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There is a question about the religious significance of the existence of various sects, but I was wondering whether the sects tend to reflect differing national or cultural backgrounds. Within Christianity, for instance, it is commonly observed that the Protestant Reformation spread largely among people who spoke Germanic languages, whereas the Catholic Church retained influence among speakers of Romance languages—so presumably something about the language or culture favored one sect or another.

Are there any such tendencies among present-day Jewish sects? For example, would you expect Jews (or descendants of Jews) who had historically spent time in a particular country to belong to a particular sect today? (I am an American, so I am sort of familiar with Orthodox, Conservative, and Reform Judaism; I'm really not sure whether those differences are significant worldwide.)

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    When you say "sect" do you mean "groups with different underlying understandings of the role and authority of laws and our relationship to the divine" (which would call forth your examples of Orthodox, Conservative and Reform) or do you mean "groups which share a common philosophy but differ in presentation, rite and traditions"? This latter formulation would call forth jewfaq.org/ashkseph.htm – rosends Sep 7 '16 at 10:22
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    the link between languages and religious tendencies are interesting. I am wondering if there is also a similar spliting among philosophic or psychoanalytic tendencies. For Judaism, the culturalism is very hard to know, because of a great instability of place, language and social status through time. – kouty Sep 7 '16 at 10:35
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    @kouty, I probably should have said something like “Germanic cultures” or “Romance cultures,” but that didn't sound right. (As a linguist I would be skeptical of claims that language in itself caused religious or even cultural changes.) – adam.baker Sep 7 '16 at 10:43
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    this might help jewishvirtuallibrary.org/jsource/Judaism/… – rosends Sep 7 '16 at 10:47
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    Much more significant, in my opinion, is the distinction between Jews who lived in the Muslim Empire, (in particular, Iraq, North Africa, and Southern Spain), such as R. Saadya Gaon, and Maimonides, along with Jews of Provence, (who were highly influenced by their Spanish co-coreligionists), and the Christian lands, particularly Northern France. The former tended to be highly rationalistic and placed great value of philosophical pursuits, whole the latter tended to be anti-rationalistic, and ambivalent to, or even opposed to philosophical study. This obviously mirrors the sentiments of [cont.] – mevaqesh Sep 7 '16 at 13:49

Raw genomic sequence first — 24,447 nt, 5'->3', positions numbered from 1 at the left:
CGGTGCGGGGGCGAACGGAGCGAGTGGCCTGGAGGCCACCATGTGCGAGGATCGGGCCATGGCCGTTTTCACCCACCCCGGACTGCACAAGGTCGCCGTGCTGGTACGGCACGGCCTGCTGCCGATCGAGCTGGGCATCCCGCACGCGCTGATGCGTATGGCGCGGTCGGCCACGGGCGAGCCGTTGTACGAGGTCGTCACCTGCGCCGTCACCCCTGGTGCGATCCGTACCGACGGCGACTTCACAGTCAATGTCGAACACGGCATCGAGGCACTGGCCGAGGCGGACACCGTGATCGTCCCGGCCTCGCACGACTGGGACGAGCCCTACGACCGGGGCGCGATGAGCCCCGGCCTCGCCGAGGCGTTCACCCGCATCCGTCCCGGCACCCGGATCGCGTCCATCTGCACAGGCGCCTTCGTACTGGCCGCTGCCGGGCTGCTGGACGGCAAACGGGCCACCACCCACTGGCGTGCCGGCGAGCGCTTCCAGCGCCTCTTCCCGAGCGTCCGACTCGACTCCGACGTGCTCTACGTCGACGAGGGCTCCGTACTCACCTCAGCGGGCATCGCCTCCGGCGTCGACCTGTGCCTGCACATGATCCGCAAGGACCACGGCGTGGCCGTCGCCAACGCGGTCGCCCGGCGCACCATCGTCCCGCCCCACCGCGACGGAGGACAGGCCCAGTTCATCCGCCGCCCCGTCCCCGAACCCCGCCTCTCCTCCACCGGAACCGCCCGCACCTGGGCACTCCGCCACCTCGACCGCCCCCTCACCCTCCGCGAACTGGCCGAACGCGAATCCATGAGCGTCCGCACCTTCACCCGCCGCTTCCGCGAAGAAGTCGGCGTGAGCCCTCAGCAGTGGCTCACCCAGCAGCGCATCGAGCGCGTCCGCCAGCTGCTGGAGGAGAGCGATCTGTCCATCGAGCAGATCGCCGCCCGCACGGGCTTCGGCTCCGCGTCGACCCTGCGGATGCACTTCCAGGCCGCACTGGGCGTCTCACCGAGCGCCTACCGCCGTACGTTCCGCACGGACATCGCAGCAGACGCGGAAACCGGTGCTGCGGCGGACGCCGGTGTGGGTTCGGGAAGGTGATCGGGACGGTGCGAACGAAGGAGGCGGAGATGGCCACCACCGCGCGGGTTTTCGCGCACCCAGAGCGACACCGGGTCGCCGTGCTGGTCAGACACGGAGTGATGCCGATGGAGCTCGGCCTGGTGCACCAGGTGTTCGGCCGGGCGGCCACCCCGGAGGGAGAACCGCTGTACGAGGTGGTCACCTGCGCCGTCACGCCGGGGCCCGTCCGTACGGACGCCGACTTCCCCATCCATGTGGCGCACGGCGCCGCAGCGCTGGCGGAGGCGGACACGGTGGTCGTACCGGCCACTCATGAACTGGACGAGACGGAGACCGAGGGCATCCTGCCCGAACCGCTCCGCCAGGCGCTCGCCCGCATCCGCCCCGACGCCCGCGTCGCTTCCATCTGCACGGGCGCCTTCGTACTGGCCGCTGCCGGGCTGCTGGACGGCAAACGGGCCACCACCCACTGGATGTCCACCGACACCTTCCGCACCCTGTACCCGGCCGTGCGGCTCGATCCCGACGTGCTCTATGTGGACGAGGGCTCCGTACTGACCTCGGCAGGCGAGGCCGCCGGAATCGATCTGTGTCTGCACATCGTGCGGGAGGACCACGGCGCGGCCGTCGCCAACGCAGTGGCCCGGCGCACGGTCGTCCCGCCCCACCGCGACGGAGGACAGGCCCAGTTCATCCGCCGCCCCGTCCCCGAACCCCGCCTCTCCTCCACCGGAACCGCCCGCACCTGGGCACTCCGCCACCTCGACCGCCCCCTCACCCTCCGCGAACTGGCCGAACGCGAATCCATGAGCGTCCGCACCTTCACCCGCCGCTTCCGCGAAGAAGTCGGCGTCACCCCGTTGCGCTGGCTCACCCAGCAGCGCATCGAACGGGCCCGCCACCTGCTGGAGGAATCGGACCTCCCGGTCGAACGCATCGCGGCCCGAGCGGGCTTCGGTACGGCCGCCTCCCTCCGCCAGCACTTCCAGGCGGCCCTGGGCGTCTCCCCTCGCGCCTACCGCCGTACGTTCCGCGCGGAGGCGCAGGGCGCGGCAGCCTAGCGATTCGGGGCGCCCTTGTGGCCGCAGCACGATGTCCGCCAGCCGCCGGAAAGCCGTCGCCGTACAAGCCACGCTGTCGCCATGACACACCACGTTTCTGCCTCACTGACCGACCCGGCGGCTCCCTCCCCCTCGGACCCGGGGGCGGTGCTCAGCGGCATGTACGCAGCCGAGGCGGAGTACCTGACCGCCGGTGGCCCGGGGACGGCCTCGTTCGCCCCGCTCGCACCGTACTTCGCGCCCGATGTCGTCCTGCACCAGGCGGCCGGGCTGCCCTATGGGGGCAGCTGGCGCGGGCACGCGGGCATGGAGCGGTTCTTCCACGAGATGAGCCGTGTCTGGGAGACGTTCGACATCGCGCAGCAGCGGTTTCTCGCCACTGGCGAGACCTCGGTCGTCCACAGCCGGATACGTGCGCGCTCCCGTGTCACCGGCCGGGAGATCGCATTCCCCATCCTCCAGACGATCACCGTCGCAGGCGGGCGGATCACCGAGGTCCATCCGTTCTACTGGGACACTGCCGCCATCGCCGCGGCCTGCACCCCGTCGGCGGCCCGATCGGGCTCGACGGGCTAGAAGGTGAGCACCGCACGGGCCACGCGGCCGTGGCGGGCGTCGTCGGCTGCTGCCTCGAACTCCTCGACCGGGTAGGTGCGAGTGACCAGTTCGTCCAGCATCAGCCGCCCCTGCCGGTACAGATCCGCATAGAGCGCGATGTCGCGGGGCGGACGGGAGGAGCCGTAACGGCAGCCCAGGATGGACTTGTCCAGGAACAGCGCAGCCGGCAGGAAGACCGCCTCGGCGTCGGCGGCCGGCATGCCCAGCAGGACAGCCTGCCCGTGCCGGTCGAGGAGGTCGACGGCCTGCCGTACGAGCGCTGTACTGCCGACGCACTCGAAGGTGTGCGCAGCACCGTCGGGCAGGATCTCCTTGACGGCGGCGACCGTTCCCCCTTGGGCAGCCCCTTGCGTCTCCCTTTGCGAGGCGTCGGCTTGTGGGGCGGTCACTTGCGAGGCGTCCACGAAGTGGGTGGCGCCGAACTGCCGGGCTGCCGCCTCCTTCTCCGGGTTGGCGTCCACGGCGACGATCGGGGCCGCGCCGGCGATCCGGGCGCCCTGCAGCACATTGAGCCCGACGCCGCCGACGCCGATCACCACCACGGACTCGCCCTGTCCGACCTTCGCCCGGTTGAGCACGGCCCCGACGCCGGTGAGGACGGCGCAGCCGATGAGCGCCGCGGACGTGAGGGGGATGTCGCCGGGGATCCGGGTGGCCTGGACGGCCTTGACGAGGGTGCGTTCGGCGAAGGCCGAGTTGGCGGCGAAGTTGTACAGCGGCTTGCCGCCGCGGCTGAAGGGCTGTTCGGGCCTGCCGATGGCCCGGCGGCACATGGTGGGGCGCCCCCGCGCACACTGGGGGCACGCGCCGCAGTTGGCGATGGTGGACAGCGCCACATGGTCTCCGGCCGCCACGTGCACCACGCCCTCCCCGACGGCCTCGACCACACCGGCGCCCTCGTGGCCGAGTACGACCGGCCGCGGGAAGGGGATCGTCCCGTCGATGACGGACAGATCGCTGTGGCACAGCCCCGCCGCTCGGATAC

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Jews who came from Muslim lands tend to keep kosher, even if they're not super-affiliated. (There wasn't much more to eat in their Muslim surroundings.) This is why Paris has more kosher restaurants than New York City: the average somewhat-affiliated Jew in New York City is of European ancestry, and doesn't demand a kosher restaurant. The average somewhat-affiliated Jew in Paris is of North African ancestry, and expects a restaurant that's kosher.

More broadly, in parts of the world that didn't experience the Enlightment/Reformation the way that Europe did, the predominant brand of Judaism is Orthodox. Many don't affiliate, and don't attend, but if they did attend synagogue, it would be an Orthodox one! (Not unlike, say, the Catholic Church in much of Latin America. There are yes-Catholic-church-goers and non-churchgoers-to-Catholic-churches, but not a ton of Unitarians.) Sephardic Jews come from non-Enlightenment countries, and thus it is very rare to find a Sephardic synagogue whose official rite is anything other than Orthodox -- e.g. there will be separate seating for women.

Otherwise, yes the look, feel, sound, and practice varied depending on where you were. Lo and behold, the Hebrew used by Hungarian Jews sounds more like Hungarian, while the Hebrew used by Yemeni Jews sounds more like Arabic. (Given that it's a Semitic language, the Yemenites are probably right.) Jews in Christian lands banned polygamy long ago; Jews in Muslim lands, much, much later if at all. There are plenty more variations, ranging from legal perspective to culture. But this is more about Ashkenazic vs. Sephardic than Orthodox vs. Reform.

Even within Orthodox Jews from Eastern Europe, you tend to see a split between Hasidic Jews' attitudes to the mystical spiritual qualities of their "grand rabbis", vs. non-Hasidic Jews' stress on their rabbis' expertise -- not unlike Catholic (where my priest performs ritual for me) vs. Protestant (where my minister is someone whose expertise and judgment I appreciate). Hasidic Jews focused more on "joy", non-Hasidic on study. Interestingly, in Hasidic lands (e.g. Romania), the recipe for traditional gefilte fish called for sugar, they liked it sweet. In non-Hasidic lands, bah, this isn't dessert! -- it's made with salt and pepper instead.

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